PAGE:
I Am the Seed: Kate Wilson Explores Choosing Poetry

I am the seed that grew the treeThis autumn a most beautiful poetry anthology for children is published. A collaboration between Nosy Crow and The National Trust, I Am the Seed That Grew the Tree contains 366 poems – a poem for every day of the year, including leap years. However, unlike other anthologies of poems for every day, these poems are thematically linked by nature. There’s the temptation to open immediately on one’s birthday, or an anniversary, but browsing through the book from start to finish gives a sublime impression of the impact of nature – from the illustrations of spring blossom through to the resplendent colour of summer flowers to the golden brown and orange glow of autumn leaves, pumpkins and bonfires.

Because along with full-colour illustrations throughout, the book has been published with unrestrained, lavish production – there is a ribbon marker, a cloth cover, and thick hardy pages. In fact, it lends an authority and feeling of treasure to this book, combining wonderful poems – a magnificent collection of old and new, a mix of songs and poems, haikus in translation, (although most are English language and reflect a UK heritage and representation of seasons and nature, like The Lost Words) – with exquisite inviting illustrations.

The poems in the collection include old favourites, giving comfort in their familiarity, but also less well-known poems, from 185 poets including Emily Bronte, Christina Rossetti, Thomas Hardy, Carol Ann Duffy and John Agard to name just a few, and all the poems are short and accessible.

The collection is aimed at any age because although the illustrations may be child-friendly and the poems short, the book carries a trusty authoritative air as a rich poetry resource. The full landscape illustrations with exquisitely detailed animals work alongside the poems to inspire both a feeling of wonder at the natural world around us, yet also a wonder of looking within ourselves to understand the possibility of ideas and feelings encompassed within a few rhythmic words.

I’m delighted to welcome Kate Wilson, Nosy Crow’s Managing Director, to MinervaReads to explain the process of selecting the poems:

Choosing the 366 poems for I Am The Seed That Grew The Tree was a joy! Fiona Waters drew on her amazingly rich knowledge of contemporary and classic poetry to come up with the core selection, and the editor, our head of picture books, Louise Bolongaro, and I continually bombarded her with things we found, and things we loved, and she incorporated them into her huge collection. We then began the challenging task of arranging them.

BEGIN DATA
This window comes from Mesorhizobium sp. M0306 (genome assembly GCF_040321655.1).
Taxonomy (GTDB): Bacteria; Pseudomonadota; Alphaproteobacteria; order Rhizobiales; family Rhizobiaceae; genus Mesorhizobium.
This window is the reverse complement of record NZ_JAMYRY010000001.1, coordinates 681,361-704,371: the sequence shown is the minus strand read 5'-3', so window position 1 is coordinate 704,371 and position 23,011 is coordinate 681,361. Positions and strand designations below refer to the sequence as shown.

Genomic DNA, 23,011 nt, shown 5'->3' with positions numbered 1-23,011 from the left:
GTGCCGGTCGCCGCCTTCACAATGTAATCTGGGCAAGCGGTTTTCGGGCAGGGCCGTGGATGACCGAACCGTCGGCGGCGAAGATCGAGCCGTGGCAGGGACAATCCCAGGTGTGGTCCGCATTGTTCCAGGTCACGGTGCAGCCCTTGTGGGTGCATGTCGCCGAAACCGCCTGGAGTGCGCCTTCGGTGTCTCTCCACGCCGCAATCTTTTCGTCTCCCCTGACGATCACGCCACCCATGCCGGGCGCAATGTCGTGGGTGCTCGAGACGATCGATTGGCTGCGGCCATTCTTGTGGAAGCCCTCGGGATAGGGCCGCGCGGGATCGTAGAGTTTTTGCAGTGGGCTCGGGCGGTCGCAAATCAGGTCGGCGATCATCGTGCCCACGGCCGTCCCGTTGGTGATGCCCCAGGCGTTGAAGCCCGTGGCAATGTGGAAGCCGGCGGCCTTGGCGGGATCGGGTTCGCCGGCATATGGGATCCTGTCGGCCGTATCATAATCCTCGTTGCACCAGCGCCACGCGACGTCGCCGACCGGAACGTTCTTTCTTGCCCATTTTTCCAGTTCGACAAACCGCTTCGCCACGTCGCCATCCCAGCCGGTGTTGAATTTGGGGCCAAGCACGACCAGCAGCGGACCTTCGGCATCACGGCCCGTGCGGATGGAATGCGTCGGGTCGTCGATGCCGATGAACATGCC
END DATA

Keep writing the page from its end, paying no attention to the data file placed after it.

First of all, poems had to suit the season, and, more specifically, the month they were placed in: we had more poems about snow than we had potentially snowy days to use them in. Then, where we had more than one poem on a double page spread, we had to make sure that the poems were relatively short, so the words didn’t swamp the illustration, because the visual pleasure of this book is that it is illustrated not with little vignettes, but with big pictures, big swathes of colour. And we wanted to have a range of poems in close sequence, so that, if you read the book sequentially, simple poems sat together with more complex ones, newer poems nudged older ones, funny poems jostled up against solemn ones, and famous names accompanied less familiar voices.

This was a book that we published in collaboration with The National Trust, whose guardianship of natural spaces in England was an important value that we wanted to reflect. So we worked hard to ensure that, with a very few exceptions, the poems reflected nature that a child in the UK was familiar with: there are no poems about tigers or banyan trees in this book, but there are poems about hedgehogs and dandelions. This meant that the poetic tradition that the book drew upon most was primarily the English-language pastoral poetry tradition, and we had to work hard to balance this with voices from outside that tradition – poets of colour writing in English, and Yoruba, Native American and Japanese voices are included. We also sought to include many women poets, including Judith Nicholls, whose poem, Windsong, gave us the title of the anthology:

I am the seed

that grew the tree

that gave the wood

to make the page

to fill the book

with poetry.

 

We operated on the ‘Field of Dreams’ principle: if you build it, they will come – they, in this instance, being customers and readers. We compromised on no aspect of this book. Only around a third of the poems, for example, are out of copyright. We had to pay for the permission to include two thirds of the poems in the book, and some of the costs were high! Sometimes, in clearing permissions, we ran into unexpected problems. There’s no A A Milne in the book, because you can’t re-illustrate A A Milne’s poetry. And who knew that several of Emily Dickinson’s poems are still in copyright because they were published in the form in which we know them long after her death?

Right up to the last moment, we were shuffling poems around to get the best possible mix and sequence. I can say, hand on heart, that, in my experience a book has never been touched so lovingly by more hands as it was being made. We only hope that it will be touched lovingly by many hands now it is ready to meet its readers.

I Am the Seed That Grew the Tree is illustrated by Frann Preston-Gannon, poems selected by Fiona Waters, with an introduction by Kate Wilson. It is published by Nosy Crow in association with the National Trust, and you can buy a copy here.